verb (used with object), ar·ro·gat·ed, ar·ro·gat·ing.
Origin of arrogate
Examples from the Web for arrogate
And so they try to arrogate my medical authority for their cause.Pediatrician: Don’t Make Your Kid’s Healthcare a Proxy in Your Divorce Battles|Russell Saunders|February 14, 2014|DAILY BEAST
It is definitely alarming that a president can arrogate to himself this kind of power, whoever the president is.
We are not His slaves, if we arrogate to ourselves the right of doing what we like with His possessions.
Upon what grounds then does he arrogate the right of condemning by wholesale a body of men of whom he can know little?The Works of Lord Byron, Volume 2|George Gordon Byron
We should not arrogate to ourselves the sole right to rule and reason.Laugh and Live|Douglas Fairbanks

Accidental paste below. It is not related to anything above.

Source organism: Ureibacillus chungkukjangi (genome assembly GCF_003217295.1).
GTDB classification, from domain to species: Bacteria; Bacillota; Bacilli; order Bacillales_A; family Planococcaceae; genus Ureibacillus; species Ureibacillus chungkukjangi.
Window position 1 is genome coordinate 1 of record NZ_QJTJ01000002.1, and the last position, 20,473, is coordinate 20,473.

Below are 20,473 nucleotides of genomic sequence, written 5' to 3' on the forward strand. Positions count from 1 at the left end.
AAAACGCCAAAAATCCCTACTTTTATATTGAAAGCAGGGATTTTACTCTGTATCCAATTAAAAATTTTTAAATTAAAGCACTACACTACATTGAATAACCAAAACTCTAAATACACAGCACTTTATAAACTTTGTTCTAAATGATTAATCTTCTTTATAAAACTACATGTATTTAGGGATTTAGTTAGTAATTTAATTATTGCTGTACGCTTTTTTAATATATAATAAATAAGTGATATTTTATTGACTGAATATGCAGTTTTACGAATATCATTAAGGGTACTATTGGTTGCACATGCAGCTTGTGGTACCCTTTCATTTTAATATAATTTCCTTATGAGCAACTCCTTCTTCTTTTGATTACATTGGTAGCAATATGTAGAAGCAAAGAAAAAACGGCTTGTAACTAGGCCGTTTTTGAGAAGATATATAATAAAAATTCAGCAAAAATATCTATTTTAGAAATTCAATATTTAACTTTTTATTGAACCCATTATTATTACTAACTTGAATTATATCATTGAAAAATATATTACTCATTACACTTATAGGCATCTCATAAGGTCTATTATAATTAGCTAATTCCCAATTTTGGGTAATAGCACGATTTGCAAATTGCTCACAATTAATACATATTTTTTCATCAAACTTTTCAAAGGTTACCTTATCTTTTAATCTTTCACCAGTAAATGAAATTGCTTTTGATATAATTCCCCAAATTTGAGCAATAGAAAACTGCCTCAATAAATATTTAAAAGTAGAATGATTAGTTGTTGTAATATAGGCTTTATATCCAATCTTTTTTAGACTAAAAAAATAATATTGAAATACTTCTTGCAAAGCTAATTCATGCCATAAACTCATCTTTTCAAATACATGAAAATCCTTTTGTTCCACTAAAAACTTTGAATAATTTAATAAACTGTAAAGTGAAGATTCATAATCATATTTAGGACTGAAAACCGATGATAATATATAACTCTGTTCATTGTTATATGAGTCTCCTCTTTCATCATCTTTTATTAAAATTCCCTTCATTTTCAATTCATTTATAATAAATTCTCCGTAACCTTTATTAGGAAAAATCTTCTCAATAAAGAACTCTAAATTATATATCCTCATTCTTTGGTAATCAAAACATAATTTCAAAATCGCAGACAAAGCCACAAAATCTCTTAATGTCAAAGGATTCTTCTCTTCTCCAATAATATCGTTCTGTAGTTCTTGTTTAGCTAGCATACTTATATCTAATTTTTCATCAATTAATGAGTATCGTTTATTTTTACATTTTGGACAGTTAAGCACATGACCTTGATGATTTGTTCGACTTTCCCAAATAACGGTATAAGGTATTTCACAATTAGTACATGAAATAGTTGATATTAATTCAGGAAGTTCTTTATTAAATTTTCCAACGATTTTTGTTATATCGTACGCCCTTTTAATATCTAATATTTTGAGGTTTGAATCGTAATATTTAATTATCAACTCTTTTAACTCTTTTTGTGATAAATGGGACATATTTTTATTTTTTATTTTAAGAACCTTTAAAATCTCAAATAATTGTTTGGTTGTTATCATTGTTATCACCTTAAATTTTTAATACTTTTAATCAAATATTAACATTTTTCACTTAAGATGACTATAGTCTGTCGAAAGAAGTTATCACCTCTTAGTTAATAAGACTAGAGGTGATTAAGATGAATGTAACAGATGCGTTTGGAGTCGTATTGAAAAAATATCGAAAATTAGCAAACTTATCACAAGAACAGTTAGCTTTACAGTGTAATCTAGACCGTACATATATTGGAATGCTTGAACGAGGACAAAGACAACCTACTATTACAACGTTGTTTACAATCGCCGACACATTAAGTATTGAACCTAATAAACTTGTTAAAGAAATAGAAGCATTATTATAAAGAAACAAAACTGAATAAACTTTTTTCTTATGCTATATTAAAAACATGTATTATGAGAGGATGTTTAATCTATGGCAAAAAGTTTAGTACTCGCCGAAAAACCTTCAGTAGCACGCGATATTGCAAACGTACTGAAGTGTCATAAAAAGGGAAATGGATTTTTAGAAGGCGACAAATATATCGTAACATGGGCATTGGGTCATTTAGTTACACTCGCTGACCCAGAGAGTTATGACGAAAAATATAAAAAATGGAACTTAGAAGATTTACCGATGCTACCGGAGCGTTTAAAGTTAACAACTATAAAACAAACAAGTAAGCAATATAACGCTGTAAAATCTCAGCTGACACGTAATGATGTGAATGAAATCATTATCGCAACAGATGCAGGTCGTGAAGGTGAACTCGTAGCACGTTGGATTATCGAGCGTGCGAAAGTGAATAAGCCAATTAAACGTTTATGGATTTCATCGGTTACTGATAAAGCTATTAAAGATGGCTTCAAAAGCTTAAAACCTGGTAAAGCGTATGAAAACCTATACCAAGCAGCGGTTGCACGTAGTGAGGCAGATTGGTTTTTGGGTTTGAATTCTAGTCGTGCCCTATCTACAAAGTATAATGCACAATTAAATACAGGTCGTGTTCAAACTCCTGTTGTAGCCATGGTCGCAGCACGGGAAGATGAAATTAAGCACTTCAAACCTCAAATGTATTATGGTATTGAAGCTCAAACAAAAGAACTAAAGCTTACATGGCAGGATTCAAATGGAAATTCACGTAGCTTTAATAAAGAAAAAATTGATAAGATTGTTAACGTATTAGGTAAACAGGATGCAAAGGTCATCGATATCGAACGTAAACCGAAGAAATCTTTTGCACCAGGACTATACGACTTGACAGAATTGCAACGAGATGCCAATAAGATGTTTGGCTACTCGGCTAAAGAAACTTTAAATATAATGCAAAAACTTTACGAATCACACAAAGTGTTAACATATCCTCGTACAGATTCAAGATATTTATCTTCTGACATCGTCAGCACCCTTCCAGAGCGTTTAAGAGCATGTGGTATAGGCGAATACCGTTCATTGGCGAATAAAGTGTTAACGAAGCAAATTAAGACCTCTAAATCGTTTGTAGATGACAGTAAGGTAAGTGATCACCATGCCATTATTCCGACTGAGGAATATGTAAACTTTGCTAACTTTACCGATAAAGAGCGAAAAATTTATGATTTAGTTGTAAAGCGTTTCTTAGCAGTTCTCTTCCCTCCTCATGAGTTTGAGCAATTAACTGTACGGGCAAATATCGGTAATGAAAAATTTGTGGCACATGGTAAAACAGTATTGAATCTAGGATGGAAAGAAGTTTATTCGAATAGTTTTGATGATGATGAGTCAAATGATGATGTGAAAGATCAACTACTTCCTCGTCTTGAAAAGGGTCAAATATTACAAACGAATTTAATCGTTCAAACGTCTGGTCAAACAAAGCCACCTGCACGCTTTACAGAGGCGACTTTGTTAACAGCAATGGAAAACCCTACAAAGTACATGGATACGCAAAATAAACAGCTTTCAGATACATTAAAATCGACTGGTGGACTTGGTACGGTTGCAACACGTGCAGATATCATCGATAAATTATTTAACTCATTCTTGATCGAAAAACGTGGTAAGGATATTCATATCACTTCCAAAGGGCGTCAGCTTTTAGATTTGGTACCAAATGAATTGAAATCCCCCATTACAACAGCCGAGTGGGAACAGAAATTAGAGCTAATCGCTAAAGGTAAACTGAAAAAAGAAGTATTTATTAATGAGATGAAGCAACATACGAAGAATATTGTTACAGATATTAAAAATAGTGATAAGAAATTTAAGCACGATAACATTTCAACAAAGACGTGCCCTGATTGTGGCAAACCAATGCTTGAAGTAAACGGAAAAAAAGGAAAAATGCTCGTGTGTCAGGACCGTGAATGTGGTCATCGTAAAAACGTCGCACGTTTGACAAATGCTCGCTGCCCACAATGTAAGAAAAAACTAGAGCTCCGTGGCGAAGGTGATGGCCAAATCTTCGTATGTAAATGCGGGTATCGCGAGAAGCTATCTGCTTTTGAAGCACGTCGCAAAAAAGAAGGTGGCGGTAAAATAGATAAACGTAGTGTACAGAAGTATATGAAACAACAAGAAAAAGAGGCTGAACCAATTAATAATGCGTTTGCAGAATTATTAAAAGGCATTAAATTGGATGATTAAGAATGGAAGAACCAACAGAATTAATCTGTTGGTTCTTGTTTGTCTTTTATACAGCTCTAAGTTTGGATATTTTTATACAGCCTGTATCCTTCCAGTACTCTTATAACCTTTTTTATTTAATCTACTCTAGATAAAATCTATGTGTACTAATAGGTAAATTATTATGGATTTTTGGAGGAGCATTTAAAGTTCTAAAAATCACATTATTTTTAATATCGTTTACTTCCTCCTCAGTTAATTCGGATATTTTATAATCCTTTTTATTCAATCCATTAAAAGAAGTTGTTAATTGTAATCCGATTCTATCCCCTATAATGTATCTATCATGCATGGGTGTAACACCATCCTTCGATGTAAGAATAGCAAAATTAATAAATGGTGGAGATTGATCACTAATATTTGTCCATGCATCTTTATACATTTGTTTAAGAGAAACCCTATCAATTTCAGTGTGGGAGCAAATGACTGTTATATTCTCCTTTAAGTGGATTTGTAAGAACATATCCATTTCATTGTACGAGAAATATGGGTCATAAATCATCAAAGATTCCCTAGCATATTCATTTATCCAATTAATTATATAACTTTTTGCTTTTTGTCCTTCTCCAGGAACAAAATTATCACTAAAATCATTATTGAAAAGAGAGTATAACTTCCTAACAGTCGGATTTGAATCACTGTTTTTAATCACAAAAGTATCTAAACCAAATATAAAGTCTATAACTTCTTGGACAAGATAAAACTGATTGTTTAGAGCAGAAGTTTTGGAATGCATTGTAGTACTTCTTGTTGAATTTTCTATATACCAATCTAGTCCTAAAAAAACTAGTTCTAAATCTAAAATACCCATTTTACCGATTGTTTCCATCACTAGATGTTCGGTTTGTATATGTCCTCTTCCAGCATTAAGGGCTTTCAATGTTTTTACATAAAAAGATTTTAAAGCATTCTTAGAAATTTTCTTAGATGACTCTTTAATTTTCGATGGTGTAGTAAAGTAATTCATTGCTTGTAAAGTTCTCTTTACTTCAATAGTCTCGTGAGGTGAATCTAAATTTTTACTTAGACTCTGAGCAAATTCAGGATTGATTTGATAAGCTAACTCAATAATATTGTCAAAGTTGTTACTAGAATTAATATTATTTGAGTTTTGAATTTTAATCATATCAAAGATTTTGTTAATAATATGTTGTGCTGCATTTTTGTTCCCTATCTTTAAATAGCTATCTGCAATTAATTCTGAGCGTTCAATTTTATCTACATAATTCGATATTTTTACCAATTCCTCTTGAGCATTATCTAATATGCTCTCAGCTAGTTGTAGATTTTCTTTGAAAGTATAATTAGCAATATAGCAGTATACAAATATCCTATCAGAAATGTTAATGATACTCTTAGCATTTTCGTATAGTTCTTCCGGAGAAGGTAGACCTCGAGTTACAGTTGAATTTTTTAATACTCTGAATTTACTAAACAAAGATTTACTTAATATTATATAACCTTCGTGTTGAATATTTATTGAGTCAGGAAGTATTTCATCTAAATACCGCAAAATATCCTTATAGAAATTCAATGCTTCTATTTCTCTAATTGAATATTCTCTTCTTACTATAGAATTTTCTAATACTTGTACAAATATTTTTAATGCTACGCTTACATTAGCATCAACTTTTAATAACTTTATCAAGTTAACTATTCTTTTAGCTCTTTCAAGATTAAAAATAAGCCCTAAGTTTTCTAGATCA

However, we will not arrogate to ourselves the censorship of his motives, but simply confine ourselves to a recordance of events.Fern Vale (Volume 3)|Colin Munro
You arrogate to yourselves all the rights, as you have done all the virtues!The Pearl of the Andes|Gustave Aimard
British Dictionary definitions for arrogate
Word Origin for arrogate
Word Origin and History for arrogate
1530s, from Latin arrogatus, past participle of arrogare "to claim for oneself" (see arrogance). Related: Arrogated; arrogating.